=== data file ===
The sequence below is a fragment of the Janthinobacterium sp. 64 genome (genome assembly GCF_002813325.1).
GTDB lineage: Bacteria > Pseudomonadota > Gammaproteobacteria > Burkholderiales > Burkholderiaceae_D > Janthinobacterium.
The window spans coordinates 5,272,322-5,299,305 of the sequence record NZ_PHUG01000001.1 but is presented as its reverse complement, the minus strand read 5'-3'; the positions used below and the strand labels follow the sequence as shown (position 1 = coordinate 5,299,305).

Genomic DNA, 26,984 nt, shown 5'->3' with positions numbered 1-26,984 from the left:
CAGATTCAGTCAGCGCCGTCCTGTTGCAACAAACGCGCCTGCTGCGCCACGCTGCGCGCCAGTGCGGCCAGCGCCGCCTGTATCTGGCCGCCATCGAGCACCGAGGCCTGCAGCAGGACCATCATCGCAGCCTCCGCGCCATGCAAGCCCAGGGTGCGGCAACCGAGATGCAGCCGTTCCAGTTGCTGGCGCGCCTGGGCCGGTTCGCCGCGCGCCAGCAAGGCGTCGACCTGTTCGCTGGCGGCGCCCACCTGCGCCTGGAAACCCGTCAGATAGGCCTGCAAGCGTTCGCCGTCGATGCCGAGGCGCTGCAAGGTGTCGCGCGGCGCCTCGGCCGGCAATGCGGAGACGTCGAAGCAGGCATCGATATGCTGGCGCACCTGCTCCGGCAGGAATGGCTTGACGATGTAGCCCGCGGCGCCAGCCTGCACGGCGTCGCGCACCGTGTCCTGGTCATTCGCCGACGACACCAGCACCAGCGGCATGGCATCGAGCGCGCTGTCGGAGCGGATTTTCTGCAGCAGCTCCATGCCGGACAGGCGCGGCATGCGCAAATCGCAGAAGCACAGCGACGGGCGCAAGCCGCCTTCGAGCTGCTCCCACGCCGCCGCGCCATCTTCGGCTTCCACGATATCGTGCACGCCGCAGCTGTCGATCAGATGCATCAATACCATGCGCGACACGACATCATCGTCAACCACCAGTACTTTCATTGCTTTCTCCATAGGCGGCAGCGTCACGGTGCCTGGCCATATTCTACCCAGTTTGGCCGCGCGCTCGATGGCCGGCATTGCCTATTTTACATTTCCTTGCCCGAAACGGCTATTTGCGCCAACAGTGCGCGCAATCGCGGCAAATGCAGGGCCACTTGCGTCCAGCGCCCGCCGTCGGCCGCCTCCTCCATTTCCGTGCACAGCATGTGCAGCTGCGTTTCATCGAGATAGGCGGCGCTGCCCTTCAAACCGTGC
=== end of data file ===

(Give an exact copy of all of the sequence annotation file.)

The sequence below is a fragment of the Janthinobacterium sp. 64 genome (genome assembly GCF_002813325.1).
GTDB lineage: Bacteria > Pseudomonadota > Gammaproteobacteria > Burkholderiales > Burkholderiaceae_D > Janthinobacterium.
The window spans coordinates 5,272,322-5,299,305 of the sequence record NZ_PHUG01000001.1 but is presented as its reverse complement, the minus strand read 5'-3'; the positions used below and the strand labels follow the sequence as shown (position 1 = coordinate 5,299,305).

Genomic DNA, 26,984 nt, shown 5'->3' with positions numbered 1-26,984 from the left:
CAGATTCAGTCAGCGCCGTCCTGTTGCAACAAACGCGCCTGCTGCGCCACGCTGCGCGCCAGTGCGGCCAGCGCCGCCTGTATCTGGCCGCCATCGAGCACCGAGGCCTGCAGCAGGACCATCATCGCAGCCTCCGCGCCATGCAAGCCCAGGGTGCGGCAACCGAGATGCAGCCGTTCCAGTTGCTGGCGCGCCTGGGCCGGTTCGCCGCGCGCCAGCAAGGCGTCGACCTGTTCGCTGGCGGCGCCCACCTGCGCCTGGAAACCCGTCAGATAGGCCTGCAAGCGTTCGCCGTCGATGCCGAGGCGCTGCAAGGTGTCGCGCGGCGCCTCGGCCGGCAATGCGGAGACGTCGAAGCAGGCATCGATATGCTGGCGCACCTGCTCCGGCAGGAATGGCTTGACGATGTAGCCCGCGGCGCCAGCCTGCACGGCGTCGCGCACCGTGTCCTGGTCATTCGCCGACGACACCAGCACCAGCGGCATGGCATCGAGCGCGCTGTCGGAGCGGATTTTCTGCAGCAGCTCCATGCCGGACAGGCGCGGCATGCGCAAATCGCAGAAGCACAGCGACGGGCGCAAGCCGCCTTCGAGCTGCTCCCACGCCGCCGCGCCATCTTCGGCTTCCACGATATCGTGCACGCCGCAGCTGTCGATCAGATGCATCAATACCATGCGCGACACGACATCATCGTCAACCACCAGTACTTTCATTGCTTTCTCCATAGGCGGCAGCGTCACGGTGCCTGGCCATATTCTACCCAGTTTGGCCGCGCGCTCGATGGCCGGCATTGCCTATTTTACATTTCCTTGCCCGAAACGGCTATTTGCGCCAACAGTGCGCGCAATCGCGGCAAATGCAGGGCCACTTGCGTCCAGCGCCCGCCGTCGGCCGCCTCCTCCATTTCCGTGCACAGCATGTGCAGCTGCGTTTCATCGAGATAGGCGGCGCTGCCCTTCAAACCGTGC